Defense Can't Rest for Playoff-Minded Jets

Cecil HarrisCorrespondent IAugust 14, 2009

EAST RUTHERFORD, NJ - DECEMBER 28:  Kerry Rhodes #25 of The New York Jets intercepts the ball against The Miami Dolphins during their game on December 28, 2008 at Giants Stadium in East Rutherford, New Jersey.  (Photo by Al Bello/Getty Images)

New York Jets fans will be looking for different things during tonight's preseason opener against the Rams.

Many fans will be eager to see how first-round pick Mark Sanchez looks at quarterback when he takes over for tonight's starter Kellen Clemens.

Others will focus on the performance of the running backs, even though three-fifths of the starting offensive line will sit out the game because of injuries.

But in defensive guru Rex Ryan's debut as head coach, there should be more anticipation on how the defense performs. After all, if the Jets are to become a legitimate playoff contender this season, the defense will have to lead the way. 

It's usually true during training camp that the defense is far ahead of the offense in terms of execution and cohesiveness, and the Jets have been no exception since camp opened at SUNY-Cortland last Friday.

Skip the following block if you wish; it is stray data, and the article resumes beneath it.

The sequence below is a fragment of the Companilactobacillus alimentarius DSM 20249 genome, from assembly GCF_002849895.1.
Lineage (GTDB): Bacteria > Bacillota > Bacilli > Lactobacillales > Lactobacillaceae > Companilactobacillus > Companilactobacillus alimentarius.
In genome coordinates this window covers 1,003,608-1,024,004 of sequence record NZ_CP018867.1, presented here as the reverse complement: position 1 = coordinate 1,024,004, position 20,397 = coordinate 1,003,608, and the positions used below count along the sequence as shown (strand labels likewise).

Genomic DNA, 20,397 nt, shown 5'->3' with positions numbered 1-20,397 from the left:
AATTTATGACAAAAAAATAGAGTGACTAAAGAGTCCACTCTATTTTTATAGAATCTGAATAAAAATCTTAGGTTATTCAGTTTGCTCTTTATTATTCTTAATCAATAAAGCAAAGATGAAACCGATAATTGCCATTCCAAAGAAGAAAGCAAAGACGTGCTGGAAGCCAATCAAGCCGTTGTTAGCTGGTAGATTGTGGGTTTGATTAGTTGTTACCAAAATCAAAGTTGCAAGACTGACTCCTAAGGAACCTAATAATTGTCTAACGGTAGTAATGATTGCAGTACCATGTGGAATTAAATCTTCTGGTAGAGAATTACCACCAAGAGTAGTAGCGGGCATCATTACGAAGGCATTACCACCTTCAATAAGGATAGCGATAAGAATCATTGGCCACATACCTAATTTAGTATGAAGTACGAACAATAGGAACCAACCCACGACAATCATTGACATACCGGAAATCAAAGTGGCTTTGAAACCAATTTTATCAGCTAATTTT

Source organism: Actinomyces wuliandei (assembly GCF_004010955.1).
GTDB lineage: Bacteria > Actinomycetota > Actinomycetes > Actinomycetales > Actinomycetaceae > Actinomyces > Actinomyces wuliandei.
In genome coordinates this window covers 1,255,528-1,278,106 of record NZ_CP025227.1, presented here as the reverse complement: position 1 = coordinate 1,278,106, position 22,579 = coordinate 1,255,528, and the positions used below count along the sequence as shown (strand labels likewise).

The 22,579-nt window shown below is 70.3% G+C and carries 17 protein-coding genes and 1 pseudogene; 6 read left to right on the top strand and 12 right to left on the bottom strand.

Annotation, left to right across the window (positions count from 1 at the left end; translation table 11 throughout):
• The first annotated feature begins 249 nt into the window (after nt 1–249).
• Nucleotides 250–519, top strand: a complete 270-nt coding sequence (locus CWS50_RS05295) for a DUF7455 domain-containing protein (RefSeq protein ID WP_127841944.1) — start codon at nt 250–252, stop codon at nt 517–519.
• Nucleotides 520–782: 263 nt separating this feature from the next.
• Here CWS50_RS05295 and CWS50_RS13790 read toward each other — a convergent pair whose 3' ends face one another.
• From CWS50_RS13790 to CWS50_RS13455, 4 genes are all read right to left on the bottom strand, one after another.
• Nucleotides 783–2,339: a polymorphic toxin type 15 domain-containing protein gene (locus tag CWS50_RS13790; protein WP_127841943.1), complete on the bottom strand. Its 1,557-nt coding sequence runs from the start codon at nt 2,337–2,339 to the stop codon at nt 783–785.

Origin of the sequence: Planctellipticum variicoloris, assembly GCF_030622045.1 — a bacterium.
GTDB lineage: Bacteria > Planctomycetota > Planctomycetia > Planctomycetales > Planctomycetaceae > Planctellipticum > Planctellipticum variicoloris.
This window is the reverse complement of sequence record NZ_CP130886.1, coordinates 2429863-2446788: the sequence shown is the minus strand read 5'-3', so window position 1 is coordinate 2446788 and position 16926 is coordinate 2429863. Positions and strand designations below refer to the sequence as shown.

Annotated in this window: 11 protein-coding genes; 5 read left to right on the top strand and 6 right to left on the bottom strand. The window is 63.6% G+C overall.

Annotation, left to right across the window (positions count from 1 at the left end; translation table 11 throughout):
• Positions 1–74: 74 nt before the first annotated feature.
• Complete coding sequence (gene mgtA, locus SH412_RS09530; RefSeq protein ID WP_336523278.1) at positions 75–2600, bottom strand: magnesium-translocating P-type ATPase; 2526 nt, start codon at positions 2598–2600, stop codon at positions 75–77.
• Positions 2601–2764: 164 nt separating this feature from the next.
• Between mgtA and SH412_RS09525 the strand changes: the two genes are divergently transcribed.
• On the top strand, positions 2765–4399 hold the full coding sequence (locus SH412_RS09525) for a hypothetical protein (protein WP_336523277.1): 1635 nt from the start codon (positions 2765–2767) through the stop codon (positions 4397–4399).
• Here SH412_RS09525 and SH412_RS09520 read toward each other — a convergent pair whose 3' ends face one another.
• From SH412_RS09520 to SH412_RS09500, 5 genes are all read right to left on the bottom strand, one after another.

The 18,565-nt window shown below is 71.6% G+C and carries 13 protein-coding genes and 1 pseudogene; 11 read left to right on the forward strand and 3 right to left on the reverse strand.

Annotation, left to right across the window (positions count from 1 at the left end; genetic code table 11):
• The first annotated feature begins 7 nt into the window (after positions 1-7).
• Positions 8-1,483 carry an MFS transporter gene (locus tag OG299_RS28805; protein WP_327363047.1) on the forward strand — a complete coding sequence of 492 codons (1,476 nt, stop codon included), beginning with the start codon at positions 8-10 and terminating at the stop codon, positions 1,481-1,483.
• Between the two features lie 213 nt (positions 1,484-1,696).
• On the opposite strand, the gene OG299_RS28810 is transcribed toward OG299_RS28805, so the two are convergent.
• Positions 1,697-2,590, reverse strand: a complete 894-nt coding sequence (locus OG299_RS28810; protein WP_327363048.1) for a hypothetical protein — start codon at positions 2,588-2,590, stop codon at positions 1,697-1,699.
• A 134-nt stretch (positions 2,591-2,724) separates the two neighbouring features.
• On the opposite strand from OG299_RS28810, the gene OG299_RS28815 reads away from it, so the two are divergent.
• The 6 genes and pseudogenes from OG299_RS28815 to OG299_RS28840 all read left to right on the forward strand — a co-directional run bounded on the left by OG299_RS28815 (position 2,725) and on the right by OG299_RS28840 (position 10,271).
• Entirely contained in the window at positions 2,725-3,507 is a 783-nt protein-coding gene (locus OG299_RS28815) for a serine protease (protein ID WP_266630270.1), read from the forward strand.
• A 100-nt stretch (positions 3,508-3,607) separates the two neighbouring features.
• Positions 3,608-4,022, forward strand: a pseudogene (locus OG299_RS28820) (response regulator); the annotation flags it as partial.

The Jets on paper lack the offensive firepower to win high-scoring games. So their defense will have to stuff the run, limit big pass plays, harass the quarterback and force enough turnovers to win low-scoring games.

In short, the Jets will have to become the Ravens, albeit without Ray Lewis, Terrell Suggs and Ed Reed.

Darrelle Revis has the potential to become a shut-down corner back, and a consistently strong pass rush would greatly increase his chances of achieving that status.

Lito Sheppard, a former All-Pro with the Eagles, could shine again as a corner back and playmaker in Ryan's 4-6 defensive scheme.

And Kerry Rhodes, no fan of departed head coach Eric Mangini, could also flourish as a playmaking safety.

In the first week of practices, the Jets have shown more eagerness to try to make big plays on defense.

Safety Jim Leonhard, who along with linebacker Bart Scott followed Ryan from the Ravens to New York, picked off a pass and tossed a lateral on the return.

Laterals were a no-no under the ultraconservative Mangini, according to Rhodes.

"He thought [laterals] were too risky," Rhodes told the New York Daily News.

But Ryan won't stifle the aggressiveness or creative impulses of his defensive players, as long as they operate within the team's system.

Many times in this decade the Ravens have turned an interception or fumble recovery into a momentum-shifting touchdown because a player had the presence of mind—and the freedom—to lateral the football to a teammate who took it to the house.

The Jets will need to make big plays on defense to become playoff contenders this season, because it's going to take a while for their offense to catch up.